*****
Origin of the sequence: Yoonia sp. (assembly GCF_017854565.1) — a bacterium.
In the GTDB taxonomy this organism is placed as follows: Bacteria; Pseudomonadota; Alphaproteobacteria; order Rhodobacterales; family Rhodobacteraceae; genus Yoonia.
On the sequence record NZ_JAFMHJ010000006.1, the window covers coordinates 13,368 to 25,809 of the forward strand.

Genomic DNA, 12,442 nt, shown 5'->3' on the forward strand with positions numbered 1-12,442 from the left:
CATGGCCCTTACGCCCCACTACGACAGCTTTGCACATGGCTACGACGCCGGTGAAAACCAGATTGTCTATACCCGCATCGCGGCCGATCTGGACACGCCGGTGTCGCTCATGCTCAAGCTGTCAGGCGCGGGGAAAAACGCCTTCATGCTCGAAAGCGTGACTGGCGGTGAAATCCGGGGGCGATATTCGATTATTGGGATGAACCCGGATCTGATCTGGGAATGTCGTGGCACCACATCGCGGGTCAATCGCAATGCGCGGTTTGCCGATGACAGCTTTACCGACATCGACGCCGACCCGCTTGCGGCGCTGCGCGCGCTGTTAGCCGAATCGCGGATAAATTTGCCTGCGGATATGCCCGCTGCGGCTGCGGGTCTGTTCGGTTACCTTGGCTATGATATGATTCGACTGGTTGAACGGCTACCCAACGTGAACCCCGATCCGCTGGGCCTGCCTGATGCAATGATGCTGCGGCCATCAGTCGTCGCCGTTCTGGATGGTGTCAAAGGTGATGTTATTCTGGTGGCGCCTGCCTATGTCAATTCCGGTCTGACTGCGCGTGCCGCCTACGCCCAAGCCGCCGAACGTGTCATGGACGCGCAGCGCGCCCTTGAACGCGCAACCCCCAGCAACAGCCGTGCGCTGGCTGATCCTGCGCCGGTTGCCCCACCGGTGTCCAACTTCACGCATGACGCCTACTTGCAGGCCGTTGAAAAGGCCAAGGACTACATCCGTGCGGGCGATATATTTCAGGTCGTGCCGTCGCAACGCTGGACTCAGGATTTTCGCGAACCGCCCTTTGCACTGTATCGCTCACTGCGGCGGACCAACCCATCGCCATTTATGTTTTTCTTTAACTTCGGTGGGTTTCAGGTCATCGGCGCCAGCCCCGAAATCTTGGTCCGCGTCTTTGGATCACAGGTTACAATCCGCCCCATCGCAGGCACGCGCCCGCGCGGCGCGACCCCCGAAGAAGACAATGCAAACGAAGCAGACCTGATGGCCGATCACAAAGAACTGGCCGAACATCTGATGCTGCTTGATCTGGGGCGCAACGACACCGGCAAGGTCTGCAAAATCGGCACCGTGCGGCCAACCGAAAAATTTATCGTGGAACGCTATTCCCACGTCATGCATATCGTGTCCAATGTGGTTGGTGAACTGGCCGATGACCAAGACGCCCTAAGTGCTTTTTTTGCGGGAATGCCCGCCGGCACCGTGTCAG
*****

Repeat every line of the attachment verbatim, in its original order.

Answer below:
Origin of the sequence: Yoonia sp. (assembly GCF_017854565.1) — a bacterium.
In the GTDB taxonomy this organism is placed as follows: Bacteria; Pseudomonadota; Alphaproteobacteria; order Rhodobacterales; family Rhodobacteraceae; genus Yoonia.
On the sequence record NZ_JAFMHJ010000006.1, the window covers coordinates 13,368 to 25,809 of the forward strand.

Genomic DNA, 12,442 nt, shown 5'->3' on the forward strand with positions numbered 1-12,442 from the left:
CATGGCCCTTACGCCCCACTACGACAGCTTTGCACATGGCTACGACGCCGGTGAAAACCAGATTGTCTATACCCGCATCGCGGCCGATCTGGACACGCCGGTGTCGCTCATGCTCAAGCTGTCAGGCGCGGGGAAAAACGCCTTCATGCTCGAAAGCGTGACTGGCGGTGAAATCCGGGGGCGATATTCGATTATTGGGATGAACCCGGATCTGATCTGGGAATGTCGTGGCACCACATCGCGGGTCAATCGCAATGCGCGGTTTGCCGATGACAGCTTTACCGACATCGACGCCGACCCGCTTGCGGCGCTGCGCGCGCTGTTAGCCGAATCGCGGATAAATTTGCCTGCGGATATGCCCGCTGCGGCTGCGGGTCTGTTCGGTTACCTTGGCTATGATATGATTCGACTGGTTGAACGGCTACCCAACGTGAACCCCGATCCGCTGGGCCTGCCTGATGCAATGATGCTGCGGCCATCAGTCGTCGCCGTTCTGGATGGTGTCAAAGGTGATGTTATTCTGGTGGCGCCTGCCTATGTCAATTCCGGTCTGACTGCGCGTGCCGCCTACGCCCAAGCCGCCGAACGTGTCATGGACGCGCAGCGCGCCCTTGAACGCGCAACCCCCAGCAACAGCCGTGCGCTGGCTGATCCTGCGCCGGTTGCCCCACCGGTGTCCAACTTCACGCATGACGCCTACTTGCAGGCCGTTGAAAAGGCCAAGGACTACATCCGTGCGGGCGATATATTTCAGGTCGTGCCGTCGCAACGCTGGACTCAGGATTTTCGCGAACCGCCCTTTGCACTGTATCGCTCACTGCGGCGGACCAACCCATCGCCATTTATGTTTTTCTTTAACTTCGGTGGGTTTCAGGTCATCGGCGCCAGCCCCGAAATCTTGGTCCGCGTCTTTGGATCACAGGTTACAATCCGCCCCATCGCAGGCACGCGCCCGCGCGGCGCGACCCCCGAAGAAGACAATGCAAACGAAGCAGACCTGATGGCCGATCACAAAGAACTGGCCGAACATCTGATGCTGCTTGATCTGGGGCGCAACGACACCGGCAAGGTCTGCAAAATCGGCACCGTGCGGCCAACCGAAAAATTTATCGTGGAACGCTATTCCCACGTCATGCATATCGTGTCCAATGTGGTTGGTGAACTGGCCGATGACCAAGACGCCCTAAGTGCTTTTTTTGCGGGAATGCCCGCCGGCACCGTGTCAG